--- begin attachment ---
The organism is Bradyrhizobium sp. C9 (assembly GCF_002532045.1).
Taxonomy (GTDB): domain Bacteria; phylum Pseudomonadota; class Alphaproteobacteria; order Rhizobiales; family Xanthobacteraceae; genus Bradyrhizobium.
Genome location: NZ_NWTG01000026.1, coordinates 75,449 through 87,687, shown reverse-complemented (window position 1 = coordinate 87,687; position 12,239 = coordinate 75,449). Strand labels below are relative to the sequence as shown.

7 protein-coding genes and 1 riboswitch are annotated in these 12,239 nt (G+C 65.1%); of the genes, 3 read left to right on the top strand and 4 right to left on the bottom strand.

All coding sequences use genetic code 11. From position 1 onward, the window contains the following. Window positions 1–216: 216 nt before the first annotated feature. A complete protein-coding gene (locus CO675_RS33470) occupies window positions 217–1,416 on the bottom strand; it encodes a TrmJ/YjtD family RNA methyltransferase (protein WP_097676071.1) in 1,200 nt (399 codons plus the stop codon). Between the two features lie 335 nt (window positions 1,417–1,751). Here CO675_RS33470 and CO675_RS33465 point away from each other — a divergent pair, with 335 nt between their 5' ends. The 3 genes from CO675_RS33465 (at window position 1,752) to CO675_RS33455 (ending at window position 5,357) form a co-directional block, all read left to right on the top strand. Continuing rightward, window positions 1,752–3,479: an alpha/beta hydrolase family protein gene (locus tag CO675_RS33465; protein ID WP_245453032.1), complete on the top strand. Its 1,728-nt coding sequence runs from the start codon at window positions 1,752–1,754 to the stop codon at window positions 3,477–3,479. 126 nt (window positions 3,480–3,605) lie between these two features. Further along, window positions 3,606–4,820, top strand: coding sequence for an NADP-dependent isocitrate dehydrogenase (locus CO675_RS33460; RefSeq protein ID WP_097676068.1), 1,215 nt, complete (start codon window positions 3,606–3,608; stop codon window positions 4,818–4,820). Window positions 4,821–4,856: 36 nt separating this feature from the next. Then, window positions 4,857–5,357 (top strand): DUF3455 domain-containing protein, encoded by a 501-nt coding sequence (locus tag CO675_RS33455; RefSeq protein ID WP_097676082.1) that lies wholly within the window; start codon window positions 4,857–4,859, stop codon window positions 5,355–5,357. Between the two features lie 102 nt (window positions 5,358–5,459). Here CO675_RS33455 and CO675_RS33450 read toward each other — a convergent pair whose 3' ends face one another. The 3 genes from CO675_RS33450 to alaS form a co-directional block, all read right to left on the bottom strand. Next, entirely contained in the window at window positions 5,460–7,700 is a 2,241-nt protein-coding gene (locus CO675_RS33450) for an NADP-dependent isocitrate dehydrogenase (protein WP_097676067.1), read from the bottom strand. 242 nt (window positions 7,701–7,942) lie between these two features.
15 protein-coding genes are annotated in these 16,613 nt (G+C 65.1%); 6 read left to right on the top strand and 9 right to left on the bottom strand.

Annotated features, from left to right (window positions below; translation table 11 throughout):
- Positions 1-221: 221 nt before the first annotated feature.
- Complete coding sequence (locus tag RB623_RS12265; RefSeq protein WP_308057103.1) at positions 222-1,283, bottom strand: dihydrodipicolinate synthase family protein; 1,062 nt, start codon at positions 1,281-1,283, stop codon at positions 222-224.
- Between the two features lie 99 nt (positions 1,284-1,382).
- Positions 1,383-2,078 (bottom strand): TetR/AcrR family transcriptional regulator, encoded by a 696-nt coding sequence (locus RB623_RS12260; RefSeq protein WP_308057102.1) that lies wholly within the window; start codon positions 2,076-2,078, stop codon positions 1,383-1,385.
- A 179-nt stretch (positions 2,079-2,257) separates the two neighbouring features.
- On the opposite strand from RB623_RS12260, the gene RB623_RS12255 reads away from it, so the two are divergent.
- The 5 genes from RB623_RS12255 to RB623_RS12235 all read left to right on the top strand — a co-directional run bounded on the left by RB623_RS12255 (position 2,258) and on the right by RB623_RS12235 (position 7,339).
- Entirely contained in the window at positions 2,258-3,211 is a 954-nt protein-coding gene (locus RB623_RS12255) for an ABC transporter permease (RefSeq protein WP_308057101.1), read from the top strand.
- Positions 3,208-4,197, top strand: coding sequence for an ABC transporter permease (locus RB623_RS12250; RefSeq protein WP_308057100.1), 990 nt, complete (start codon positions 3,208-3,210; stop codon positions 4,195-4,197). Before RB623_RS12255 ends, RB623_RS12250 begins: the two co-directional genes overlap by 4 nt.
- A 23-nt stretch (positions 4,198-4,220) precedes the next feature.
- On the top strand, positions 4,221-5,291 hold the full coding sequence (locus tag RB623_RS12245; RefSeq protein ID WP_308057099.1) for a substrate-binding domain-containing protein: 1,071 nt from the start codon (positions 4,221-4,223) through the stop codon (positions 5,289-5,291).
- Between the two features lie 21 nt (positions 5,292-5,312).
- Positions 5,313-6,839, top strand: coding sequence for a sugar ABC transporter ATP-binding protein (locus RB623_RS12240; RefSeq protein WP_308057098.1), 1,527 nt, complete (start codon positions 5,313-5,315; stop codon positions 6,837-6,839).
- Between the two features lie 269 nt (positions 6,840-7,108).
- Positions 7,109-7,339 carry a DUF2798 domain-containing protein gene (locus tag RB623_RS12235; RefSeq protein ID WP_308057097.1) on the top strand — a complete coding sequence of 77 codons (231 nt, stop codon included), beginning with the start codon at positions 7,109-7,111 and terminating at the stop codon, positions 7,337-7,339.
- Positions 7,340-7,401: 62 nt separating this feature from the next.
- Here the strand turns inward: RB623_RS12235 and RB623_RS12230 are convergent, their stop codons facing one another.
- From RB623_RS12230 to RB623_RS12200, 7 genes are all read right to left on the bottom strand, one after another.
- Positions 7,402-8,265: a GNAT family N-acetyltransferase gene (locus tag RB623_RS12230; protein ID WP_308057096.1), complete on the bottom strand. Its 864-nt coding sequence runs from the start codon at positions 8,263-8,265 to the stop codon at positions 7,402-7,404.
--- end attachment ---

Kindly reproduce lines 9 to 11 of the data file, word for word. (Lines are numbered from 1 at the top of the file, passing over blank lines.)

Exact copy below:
- Complete coding sequence (locus tag RB623_RS12265; RefSeq protein WP_308057103.1) at positions 222-1,283, bottom strand: dihydrodipicolinate synthase family protein; 1,062 nt, start codon at positions 1,281-1,283, stop codon at positions 222-224.
- Between the two features lie 99 nt (positions 1,284-1,382).
- Positions 1,383-2,078 (bottom strand): TetR/AcrR family transcriptional regulator, encoded by a 696-nt coding sequence (locus RB623_RS12260; RefSeq protein WP_308057102.1) that lies wholly within the window; start codon positions 2,076-2,078, stop codon positions 1,383-1,385.